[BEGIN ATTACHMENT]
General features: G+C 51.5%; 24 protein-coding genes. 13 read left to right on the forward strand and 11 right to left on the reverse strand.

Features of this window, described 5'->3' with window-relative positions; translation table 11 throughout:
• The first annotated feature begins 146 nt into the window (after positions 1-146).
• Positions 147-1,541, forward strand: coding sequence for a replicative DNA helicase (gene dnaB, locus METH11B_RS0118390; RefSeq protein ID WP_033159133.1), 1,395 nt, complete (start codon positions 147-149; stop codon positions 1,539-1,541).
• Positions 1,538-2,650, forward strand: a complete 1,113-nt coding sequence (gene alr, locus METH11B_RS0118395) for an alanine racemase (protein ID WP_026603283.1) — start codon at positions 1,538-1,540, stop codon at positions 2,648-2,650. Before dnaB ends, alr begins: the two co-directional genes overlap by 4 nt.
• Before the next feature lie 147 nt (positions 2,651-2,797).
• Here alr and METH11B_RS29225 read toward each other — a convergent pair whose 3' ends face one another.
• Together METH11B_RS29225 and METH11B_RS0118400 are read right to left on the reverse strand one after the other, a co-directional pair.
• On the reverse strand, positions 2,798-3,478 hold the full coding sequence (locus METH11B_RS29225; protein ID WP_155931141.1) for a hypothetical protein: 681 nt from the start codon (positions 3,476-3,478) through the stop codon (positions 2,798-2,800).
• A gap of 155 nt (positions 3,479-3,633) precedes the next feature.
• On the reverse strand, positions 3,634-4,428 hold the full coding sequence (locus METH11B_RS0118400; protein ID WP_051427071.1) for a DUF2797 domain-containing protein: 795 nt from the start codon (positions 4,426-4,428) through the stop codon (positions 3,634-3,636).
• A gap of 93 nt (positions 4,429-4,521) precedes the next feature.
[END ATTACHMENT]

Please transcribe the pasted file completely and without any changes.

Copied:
General features: G+C 51.5%; 24 protein-coding genes. 13 read left to right on the forward strand and 11 right to left on the reverse strand.

Features of this window, described 5'->3' with window-relative positions; translation table 11 throughout:
• The first annotated feature begins 146 nt into the window (after positions 1-146).
• Positions 147-1,541, forward strand: coding sequence for a replicative DNA helicase (gene dnaB, locus METH11B_RS0118390; RefSeq protein ID WP_033159133.1), 1,395 nt, complete (start codon positions 147-149; stop codon positions 1,539-1,541).
• Positions 1,538-2,650, forward strand: a complete 1,113-nt coding sequence (gene alr, locus METH11B_RS0118395) for an alanine racemase (protein ID WP_026603283.1) — start codon at positions 1,538-1,540, stop codon at positions 2,648-2,650. Before dnaB ends, alr begins: the two co-directional genes overlap by 4 nt.
• Before the next feature lie 147 nt (positions 2,651-2,797).
• Here alr and METH11B_RS29225 read toward each other — a convergent pair whose 3' ends face one another.
• Together METH11B_RS29225 and METH11B_RS0118400 are read right to left on the reverse strand one after the other, a co-directional pair.
• On the reverse strand, positions 2,798-3,478 hold the full coding sequence (locus METH11B_RS29225; protein ID WP_155931141.1) for a hypothetical protein: 681 nt from the start codon (positions 3,476-3,478) through the stop codon (positions 2,798-2,800).
• A gap of 155 nt (positions 3,479-3,633) precedes the next feature.
• On the reverse strand, positions 3,634-4,428 hold the full coding sequence (locus METH11B_RS0118400; protein ID WP_051427071.1) for a DUF2797 domain-containing protein: 795 nt from the start codon (positions 4,426-4,428) through the stop codon (positions 3,634-3,636).
• A gap of 93 nt (positions 4,429-4,521) precedes the next feature.